Richmond doesn’t belong in YSU’s football family

Richmond doesn’t belong in YSU’s football family

I completely agree with a recent letter condemning the decision of Youngstown State University to allow Mr. Ma’lik Richmond to be part of the football team – even if he will never play. I am a community health provider who treats drug addicts at local clinics. Most, whether male or female, have been sexually abused. Having even a contrite Mr. Richmond as part of the YSU football family is wrong. It is a slap in the face to victims of sexual violence.

There is no more enthusiastic college football fan than myself. I also am a student of “A Course in Miracles,” which teaches forgiveness as the path to spiritual enlightenment. However, a college football team is the wrong venue for the redemption of Mr. Richmond. It sends the wrong message and has made YSU the target of nationwide criticism (i.e., the Aug. 11 column in the NY Daily News by Evan Grossman).

There are other meaningful ways that Mr. Richmond can make a contribution, such as advocating against sexual violence within men’s groups. I support his right to higher education completely. But football Coach Bo Pelini, President James Tressel, and others really got it wrong this time.

Susan J. Sabo, MD, MPH, Avon, Ohio

Parole hearing for Poullas killers reflects immorality

I can’t believe that I feel so compelled to write this letter, only because I believe our justice system is so flawed in many areas.

What is it about the Ohio Parole Board members who don’t get the judgment “life in prison”? Who on this parole board would be so blas and apathetic toward low-life criminals who don’t deserve the distinction of human being if what they did to Elaine Poullas back on June 3, 1979, was done to one of your loved ones?

I refer to David Jacobs (A156579), and Charles Teague (A156577-SB2). Why is there even a hearing for anyone convicted of a heinous crime? Why should taxpayers even have to support this scum of the earth, when we know what would have happened to them if they had committed this crime in, say, Singapore?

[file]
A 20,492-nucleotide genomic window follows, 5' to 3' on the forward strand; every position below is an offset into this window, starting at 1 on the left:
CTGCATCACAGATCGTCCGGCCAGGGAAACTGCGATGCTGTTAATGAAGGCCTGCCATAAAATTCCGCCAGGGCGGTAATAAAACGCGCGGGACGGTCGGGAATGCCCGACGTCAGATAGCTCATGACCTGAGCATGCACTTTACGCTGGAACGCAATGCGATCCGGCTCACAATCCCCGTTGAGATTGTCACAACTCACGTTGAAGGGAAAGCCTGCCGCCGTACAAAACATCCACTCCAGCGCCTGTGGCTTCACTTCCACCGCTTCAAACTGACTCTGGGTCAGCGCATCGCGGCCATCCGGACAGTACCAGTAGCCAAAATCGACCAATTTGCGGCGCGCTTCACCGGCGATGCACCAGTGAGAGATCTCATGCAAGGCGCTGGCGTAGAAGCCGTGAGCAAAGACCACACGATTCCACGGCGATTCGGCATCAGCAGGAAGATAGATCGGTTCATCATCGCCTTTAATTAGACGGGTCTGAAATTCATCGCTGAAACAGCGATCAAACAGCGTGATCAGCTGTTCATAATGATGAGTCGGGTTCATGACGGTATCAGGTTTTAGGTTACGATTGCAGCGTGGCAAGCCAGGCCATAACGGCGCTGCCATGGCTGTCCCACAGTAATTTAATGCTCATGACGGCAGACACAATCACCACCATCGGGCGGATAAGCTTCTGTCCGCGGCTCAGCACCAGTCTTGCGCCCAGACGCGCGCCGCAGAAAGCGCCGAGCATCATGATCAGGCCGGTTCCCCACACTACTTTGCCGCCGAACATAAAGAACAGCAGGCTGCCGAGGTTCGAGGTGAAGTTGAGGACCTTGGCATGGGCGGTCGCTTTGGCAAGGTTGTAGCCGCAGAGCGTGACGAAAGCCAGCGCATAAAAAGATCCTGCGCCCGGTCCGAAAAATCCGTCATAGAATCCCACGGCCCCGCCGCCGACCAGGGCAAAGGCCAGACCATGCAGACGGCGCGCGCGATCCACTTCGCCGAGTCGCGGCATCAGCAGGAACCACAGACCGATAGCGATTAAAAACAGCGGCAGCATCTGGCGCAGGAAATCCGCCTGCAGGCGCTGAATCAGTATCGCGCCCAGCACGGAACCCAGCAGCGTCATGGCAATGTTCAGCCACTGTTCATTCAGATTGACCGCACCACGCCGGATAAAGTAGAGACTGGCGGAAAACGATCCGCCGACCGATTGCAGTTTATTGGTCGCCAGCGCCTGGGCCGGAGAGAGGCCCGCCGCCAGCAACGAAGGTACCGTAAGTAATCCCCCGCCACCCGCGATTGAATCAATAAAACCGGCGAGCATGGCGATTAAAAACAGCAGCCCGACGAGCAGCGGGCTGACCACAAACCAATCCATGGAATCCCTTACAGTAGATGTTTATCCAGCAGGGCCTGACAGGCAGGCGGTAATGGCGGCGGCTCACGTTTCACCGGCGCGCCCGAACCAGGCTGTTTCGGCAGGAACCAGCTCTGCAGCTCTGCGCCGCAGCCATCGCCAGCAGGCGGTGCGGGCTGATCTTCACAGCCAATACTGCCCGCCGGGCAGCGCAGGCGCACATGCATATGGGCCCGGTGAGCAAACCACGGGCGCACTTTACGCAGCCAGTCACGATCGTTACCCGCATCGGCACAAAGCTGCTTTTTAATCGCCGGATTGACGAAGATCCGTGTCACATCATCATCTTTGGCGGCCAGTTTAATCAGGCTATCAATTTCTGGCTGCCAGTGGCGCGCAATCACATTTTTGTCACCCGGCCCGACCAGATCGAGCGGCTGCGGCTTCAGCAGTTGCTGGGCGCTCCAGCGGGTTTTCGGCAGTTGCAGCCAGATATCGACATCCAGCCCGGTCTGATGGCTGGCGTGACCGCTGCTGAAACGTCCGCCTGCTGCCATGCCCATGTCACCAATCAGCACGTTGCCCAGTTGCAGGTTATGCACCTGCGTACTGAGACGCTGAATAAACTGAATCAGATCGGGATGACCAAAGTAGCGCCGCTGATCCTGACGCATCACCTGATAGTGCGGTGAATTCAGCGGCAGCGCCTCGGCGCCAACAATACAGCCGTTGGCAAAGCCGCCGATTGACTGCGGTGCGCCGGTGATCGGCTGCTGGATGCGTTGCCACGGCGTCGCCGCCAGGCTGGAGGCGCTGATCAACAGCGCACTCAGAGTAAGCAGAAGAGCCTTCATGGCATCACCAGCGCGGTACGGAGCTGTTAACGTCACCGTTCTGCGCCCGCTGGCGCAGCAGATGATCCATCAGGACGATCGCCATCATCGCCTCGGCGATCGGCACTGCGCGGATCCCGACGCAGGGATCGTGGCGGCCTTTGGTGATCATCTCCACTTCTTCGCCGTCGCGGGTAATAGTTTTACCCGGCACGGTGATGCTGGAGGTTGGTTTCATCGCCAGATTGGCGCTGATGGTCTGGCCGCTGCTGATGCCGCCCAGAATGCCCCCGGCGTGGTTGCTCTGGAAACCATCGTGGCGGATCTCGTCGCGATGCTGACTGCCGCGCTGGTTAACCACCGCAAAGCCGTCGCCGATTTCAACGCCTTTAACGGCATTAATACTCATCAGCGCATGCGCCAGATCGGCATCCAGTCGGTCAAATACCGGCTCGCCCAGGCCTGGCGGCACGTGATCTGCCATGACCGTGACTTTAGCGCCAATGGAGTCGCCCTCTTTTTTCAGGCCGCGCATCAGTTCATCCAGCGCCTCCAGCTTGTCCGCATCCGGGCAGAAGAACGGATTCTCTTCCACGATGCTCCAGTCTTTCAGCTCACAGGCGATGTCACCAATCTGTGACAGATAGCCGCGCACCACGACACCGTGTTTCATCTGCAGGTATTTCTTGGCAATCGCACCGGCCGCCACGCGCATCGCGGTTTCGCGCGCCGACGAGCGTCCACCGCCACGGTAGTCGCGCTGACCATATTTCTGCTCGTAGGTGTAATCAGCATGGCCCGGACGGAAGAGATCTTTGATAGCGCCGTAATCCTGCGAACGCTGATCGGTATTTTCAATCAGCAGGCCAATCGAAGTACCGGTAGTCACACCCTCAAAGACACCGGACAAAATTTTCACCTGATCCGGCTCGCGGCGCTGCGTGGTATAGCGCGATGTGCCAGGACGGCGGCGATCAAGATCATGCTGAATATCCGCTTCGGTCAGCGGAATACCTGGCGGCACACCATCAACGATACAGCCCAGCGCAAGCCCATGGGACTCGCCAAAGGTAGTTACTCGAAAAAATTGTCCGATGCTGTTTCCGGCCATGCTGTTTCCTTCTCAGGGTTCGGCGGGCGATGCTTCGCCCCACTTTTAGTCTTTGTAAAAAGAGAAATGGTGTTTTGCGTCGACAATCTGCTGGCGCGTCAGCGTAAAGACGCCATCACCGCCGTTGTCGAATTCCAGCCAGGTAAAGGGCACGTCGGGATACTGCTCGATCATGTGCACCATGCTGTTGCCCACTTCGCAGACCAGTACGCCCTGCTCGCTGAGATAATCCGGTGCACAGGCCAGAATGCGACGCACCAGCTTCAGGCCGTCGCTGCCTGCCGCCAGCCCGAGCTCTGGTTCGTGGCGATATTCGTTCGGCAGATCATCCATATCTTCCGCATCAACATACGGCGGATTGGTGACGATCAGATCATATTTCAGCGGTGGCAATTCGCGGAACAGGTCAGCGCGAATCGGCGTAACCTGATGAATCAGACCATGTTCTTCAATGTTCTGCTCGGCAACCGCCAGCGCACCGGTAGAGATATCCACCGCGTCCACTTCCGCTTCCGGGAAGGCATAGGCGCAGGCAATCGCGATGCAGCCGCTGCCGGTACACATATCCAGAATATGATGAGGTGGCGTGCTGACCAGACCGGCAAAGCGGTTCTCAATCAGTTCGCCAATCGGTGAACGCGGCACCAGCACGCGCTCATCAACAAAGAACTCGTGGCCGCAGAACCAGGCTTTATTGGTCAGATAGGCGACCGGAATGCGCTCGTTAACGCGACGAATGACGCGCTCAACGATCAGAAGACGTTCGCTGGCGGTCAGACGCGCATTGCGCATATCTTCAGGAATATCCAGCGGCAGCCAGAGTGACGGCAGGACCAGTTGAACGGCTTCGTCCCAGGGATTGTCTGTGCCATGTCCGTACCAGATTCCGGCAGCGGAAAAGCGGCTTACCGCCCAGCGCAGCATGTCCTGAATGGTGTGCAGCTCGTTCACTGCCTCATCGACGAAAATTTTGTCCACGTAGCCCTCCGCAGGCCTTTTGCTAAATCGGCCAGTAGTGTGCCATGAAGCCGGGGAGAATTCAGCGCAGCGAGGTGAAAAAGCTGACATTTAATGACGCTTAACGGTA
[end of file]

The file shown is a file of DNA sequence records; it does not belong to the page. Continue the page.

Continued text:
Our liberal society continues to move so far left that immorality is becoming the norm. Believe me, if these so called human beings get paroled, it will be highly immoral without justification.

God bless the Poullas family and their close friends. Let us all fight the battle to keep these two, whatever they are, behind bars.

Robert DeFelice, Poland

Ban exotic animals from being kept as house pets

The plight of an Ohio woman who made a desperate call to 911 after her boa constrictor clamped down on her face begs the question: Why is it legal to keep these dangerous animals as “pets”?

A Florida toddler was killed in her crib by the family’s pet python and two Canadian boys were strangled to death by an escaped snake. People have been airlifted to hospitals after being bitten by captive snakes and neighborhoods have been evacuated when they made a break for it, costing taxpayers money and putting first responders at risk.

Contact with reptiles – either directly or simply touching things they’ve come in contact with – also poses a serious risk of contracting Salmonella, which kills nearly 400 people annually, according to the Centers for Disease Control and Prevention.

Most reptiles captured or bred for the pet trade end up ignored and neglected in cramped aquarium tanks or dark basements and garages. When the novelty wears off, many are simply dumped outside like trash, where they’ll starve to death or die of exposure or predation. Those who survive can wreak havoc on local ecosystems.

How many people and animals must suffer and die before lawmakers ban exotic pets?

Jennifer O’Connor, Norfolk, Va.

Jennifer O’Connor is a senior writer for the PETA Foundation.

More like this from